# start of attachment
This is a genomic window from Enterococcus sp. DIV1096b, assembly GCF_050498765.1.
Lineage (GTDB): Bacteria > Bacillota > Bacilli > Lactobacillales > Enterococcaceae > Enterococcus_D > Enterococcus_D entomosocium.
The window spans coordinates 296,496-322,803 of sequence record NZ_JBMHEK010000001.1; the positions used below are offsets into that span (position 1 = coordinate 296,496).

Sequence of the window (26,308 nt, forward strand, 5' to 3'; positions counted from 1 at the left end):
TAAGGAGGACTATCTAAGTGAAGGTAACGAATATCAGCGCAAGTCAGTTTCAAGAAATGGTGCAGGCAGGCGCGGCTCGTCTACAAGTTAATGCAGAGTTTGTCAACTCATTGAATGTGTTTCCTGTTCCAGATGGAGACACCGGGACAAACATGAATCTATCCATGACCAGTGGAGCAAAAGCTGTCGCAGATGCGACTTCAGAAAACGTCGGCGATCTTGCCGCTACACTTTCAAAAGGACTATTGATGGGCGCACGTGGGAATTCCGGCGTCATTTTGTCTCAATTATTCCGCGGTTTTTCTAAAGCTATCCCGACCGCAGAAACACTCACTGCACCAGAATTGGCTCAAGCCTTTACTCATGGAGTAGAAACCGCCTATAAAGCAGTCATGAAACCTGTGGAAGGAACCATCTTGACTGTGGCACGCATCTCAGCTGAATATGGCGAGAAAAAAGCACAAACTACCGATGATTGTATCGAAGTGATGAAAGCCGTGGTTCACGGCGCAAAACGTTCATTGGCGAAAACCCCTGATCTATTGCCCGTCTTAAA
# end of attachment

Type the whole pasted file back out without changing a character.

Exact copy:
This is a genomic window from Enterococcus sp. DIV1096b, assembly GCF_050498765.1.
Lineage (GTDB): Bacteria > Bacillota > Bacilli > Lactobacillales > Enterococcaceae > Enterococcus_D > Enterococcus_D entomosocium.
The window spans coordinates 296,496-322,803 of sequence record NZ_JBMHEK010000001.1; the positions used below are offsets into that span (position 1 = coordinate 296,496).

Sequence of the window (26,308 nt, forward strand, 5' to 3'; positions counted from 1 at the left end):
TAAGGAGGACTATCTAAGTGAAGGTAACGAATATCAGCGCAAGTCAGTTTCAAGAAATGGTGCAGGCAGGCGCGGCTCGTCTACAAGTTAATGCAGAGTTTGTCAACTCATTGAATGTGTTTCCTGTTCCAGATGGAGACACCGGGACAAACATGAATCTATCCATGACCAGTGGAGCAAAAGCTGTCGCAGATGCGACTTCAGAAAACGTCGGCGATCTTGCCGCTACACTTTCAAAAGGACTATTGATGGGCGCACGTGGGAATTCCGGCGTCATTTTGTCTCAATTATTCCGCGGTTTTTCTAAAGCTATCCCGACCGCAGAAACACTCACTGCACCAGAATTGGCTCAAGCCTTTACTCATGGAGTAGAAACCGCCTATAAAGCAGTCATGAAACCTGTGGAAGGAACCATCTTGACTGTGGCACGCATCTCAGCTGAATATGGCGAGAAAAAAGCACAAACTACCGATGATTGTATCGAAGTGATGAAAGCCGTGGTTCACGGCGCAAAACGTTCATTGGCGAAAACCCCTGATCTATTGCCCGTCTTAAA